January 20, 2013 by jcfarnham
I recently decided to re-read Orson Scott Card’s How to Write Science Fiction & Fantasy Writer’s Digest book, and almost immediately I’ve happened upon something that’d be good to talk about.
Characters causing conflict.
Within the first paragraph of his section on story construction Card quite rightly identifies that characters have the power to drastically alter the feel of your story.
Your basic premise may stay the same, but the addition of a single character can cause a new kind of conflict, humanising the plot, adding all important emotion depending on how you set it up.
Card’s example follows the main character Jia, who “discovers that a race of desert scavengers on this planet, called Scabs, are actually sentient … creature deserving protection. Yet at the same time, her team of xenobiologist [have] succeeded in developing a biobomb that will wipe out the scabs to save the colony’s crops.” He then adds a complication in the form of Jia’s younger sister, Wu Li, who gets the final say on releasing the plague that wipes out the creatures.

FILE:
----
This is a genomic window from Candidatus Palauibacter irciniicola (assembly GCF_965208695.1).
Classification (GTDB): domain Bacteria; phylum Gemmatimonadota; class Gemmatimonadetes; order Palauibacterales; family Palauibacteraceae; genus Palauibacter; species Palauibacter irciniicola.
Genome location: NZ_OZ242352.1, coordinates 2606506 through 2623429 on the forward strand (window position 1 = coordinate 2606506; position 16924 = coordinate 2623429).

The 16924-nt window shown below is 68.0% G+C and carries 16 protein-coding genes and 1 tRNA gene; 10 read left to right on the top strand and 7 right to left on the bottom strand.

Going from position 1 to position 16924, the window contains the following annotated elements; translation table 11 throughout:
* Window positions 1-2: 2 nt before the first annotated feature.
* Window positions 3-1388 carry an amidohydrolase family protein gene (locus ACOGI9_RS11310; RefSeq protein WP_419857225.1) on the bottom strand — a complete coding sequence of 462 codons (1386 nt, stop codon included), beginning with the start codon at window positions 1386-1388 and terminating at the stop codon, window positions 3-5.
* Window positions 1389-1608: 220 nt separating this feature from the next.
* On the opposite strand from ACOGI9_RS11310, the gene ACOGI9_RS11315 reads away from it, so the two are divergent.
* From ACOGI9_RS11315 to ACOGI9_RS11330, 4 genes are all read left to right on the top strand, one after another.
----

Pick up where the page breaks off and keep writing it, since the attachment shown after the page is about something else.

He could have had Wu Li, the villian of the piece, be a complete jerk, but now a new conflict arises in the form of the sister’s background together. They know each other well enough to understand both sides of the conflict, and by extension, now do we.
For a writer, this is an important lesson to learn. It would be almost too tempting to stick to your original plan of the story, but by being flexible and allowing your character’s inate interpersonality to come out and play, you could stumble across the one element that puts that perfect spin on an otherwise enjoyable but “played out” story.
Never underestimate a character’s ability to complicate things. Trying to ignore the internal editor saying “but you’re the master of this story, you’re job is to control everything” can be a great lesson.
Erin Morgenstern found this complicating factor in the process of writing her fantastic novel Night Circus. The annecdote is that her original plan for the story was rolling along nicely, until she decided to send her characters to a circus… the circus was so intriguing that she twisted her original plan to suit it and an almost entirely different plot emerged with new focus characters, new twists. Arguably that made the success of her book, and if she had remained a slave to her plan who knows? She may never have gotten published.